Quartz Stains and How to Remove Them
When it comes to removing stains from quartz surfaces, it is important to understand a few basic concepts regarding engineered quartz materials. Additionally, knowing how the stain remover works is important as well. Let's consider what causes stains on quartz stone surfaces and how to remove those stains.
Do Quartz Countertops Stain?
The answer to that question really depends on what you mean by the term "stain". For example, some people use the word stain to mean any kind of discoloration that is not easily removed. Others, use the word stain to describe what happens when a colored liquid penetrates the pores of the stone and discolors it. Let's look briefly at the properties of quartz countertops that make them so stain resistant.
No matter which quartz material you research you will find that virtually all
brands of quartz are said to be non-porous. This means that whatever rests on the surface, stays on the surface and does not get "into" the material. Conversely, natural stones are porous and do allow liquids to penetrate these pores, which can discolor the stone.
Stating that quartz is stain resistant however, does not mean that the material is stain proof. As mentioned in the previous paragraph, quartz is stain resistant. Yet before that we said that staining happens in different ways. So let's look at how quartz surfaces can become discolored.
What Causes Quartz to Stain?
Even though quartz is non-porous, it can still stain. It just does not allow the stain causing agent to penetrate the material. Rather, it stays on the surface of the stone. Even though the substance stays on the surface, it can still cause discoloration by other means. Let's look at a couple of these.
Dried On Stains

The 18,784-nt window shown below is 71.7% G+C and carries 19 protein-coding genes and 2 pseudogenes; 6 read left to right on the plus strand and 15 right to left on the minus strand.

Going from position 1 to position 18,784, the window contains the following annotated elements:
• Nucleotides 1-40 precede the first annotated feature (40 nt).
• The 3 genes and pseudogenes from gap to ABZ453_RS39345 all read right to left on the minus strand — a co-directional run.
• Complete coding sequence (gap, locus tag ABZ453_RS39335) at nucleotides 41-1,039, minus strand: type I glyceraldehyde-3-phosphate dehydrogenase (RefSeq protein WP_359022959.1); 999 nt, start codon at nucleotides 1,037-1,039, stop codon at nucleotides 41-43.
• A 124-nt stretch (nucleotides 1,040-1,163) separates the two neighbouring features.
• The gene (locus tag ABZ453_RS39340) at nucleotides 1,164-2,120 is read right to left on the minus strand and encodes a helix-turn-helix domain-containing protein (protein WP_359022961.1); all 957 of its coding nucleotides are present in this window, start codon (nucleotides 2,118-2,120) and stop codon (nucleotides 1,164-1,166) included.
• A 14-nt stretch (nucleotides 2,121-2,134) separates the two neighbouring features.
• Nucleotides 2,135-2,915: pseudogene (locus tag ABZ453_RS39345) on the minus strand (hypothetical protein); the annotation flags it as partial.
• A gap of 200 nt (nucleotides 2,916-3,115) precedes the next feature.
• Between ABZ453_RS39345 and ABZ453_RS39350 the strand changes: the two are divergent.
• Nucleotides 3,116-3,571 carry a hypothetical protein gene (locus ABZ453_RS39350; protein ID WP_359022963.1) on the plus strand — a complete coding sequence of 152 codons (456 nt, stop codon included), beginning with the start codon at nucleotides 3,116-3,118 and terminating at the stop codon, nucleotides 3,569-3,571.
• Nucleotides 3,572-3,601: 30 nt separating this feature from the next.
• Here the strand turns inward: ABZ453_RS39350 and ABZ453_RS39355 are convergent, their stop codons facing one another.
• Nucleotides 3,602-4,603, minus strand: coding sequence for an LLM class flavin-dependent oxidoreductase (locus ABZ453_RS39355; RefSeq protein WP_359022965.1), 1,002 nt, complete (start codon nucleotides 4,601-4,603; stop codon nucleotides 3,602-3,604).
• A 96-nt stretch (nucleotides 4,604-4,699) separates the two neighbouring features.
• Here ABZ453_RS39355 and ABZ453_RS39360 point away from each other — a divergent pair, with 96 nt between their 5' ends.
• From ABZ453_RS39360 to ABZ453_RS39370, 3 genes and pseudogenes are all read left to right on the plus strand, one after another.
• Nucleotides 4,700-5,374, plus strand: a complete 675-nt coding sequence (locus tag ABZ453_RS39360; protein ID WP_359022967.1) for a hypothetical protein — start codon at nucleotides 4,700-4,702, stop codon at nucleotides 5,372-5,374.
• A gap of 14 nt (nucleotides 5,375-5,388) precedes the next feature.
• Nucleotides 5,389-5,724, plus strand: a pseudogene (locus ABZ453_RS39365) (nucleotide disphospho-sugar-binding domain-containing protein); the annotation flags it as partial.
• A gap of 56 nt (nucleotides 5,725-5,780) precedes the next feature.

Most of the substances that come in contact with your countertops either are liquids or contain liquids. However, these liquids contain other substances. The substances in liquids can remain on the surface after the liquid evaporates. This leaves a tougher spot to clean up. These kinds of stains are referred to by quartz manufacturers and suppliers as dried on stains and the have a specific recommended treatment process.
Reactionary Stains or Discolorations
Another type of stain that you may come across on your quartz surface is one that happens when a liquid, whether a cleaner or other substance is outside of the approved pH range for quartz surfaces. Quartz countertops vary in the approved pH ranges, but they are not compatible with alkaline cleansers, high pH detergents, or specific kinds of acids. For this reason, quartz manufacturers and suppliers specify certain chemicals that should not be use on quartz. Additionally, they virtually all say to rinse the quartz surface with water after cleaning. This is because the longer the substance stays in contact with the quartz, the longer it can react. Hence, the more damage it can do. So, let's look at how to remove a stain from quartz.
How to Remove a Stain from Quartz Surfaces
Each type of stain requires a little bit different process to clean it. Let's look at these:
Everyday Spills and Basic Cleaning
As mentioned earlier, most "stains" on quartz are from some liquid on the surface. These are best handled by using a pH neutral cleaner to wipe away these messes or spills. Everyday cleaning and maintenance of quartz surfaces can be realized by following this basic cleaning procedure:
- Use a pH neutral quartz cleaner to wipe spills and liquids up from the surface as soon as they occur.
Dried On or Tough Stains
Some quartz surface "stains" are a bit trickier. For example, what if you get paint on your quartz surface? Quartz care and maintenance sites will often times recommend the following procedure:
- Using a straight razor blade, scrape the paint or other substance from the surface.
- Use a pH neutral quartz cleaner to finish cleaning the surface.
Removing Lime Scale Stains
Another kind of stain on quartz occurs when lime scale builds up on the surface. This kind of stain requires a tough quartz stain remover. In these cases the procedure is as follows:
- Test on a small area of the quartz surface at the intended dilution ratio from the ratios below before using on the surface.
- Dilute the cleaner using the appropriate mix ratio.
- Apply diluted cleaner to the quartz surface.
- Leave diluted cleaner on the quartz for appropriate time (from 2-3 minutes to 30 minutes).
- Rinse thoroughly with water.
For mixing Quartz Ax Cleaner to create a stain remover use one of the following:
- 1:15 - 1 Part Quartz Ax Cleaner to 15 Parts Water
- 1:10 - 1 Part Quartz Ax Cleaner to 10 Parts Water
- 1:5 - 1 Part Quartz Ax Cleaner to 5 Parts Water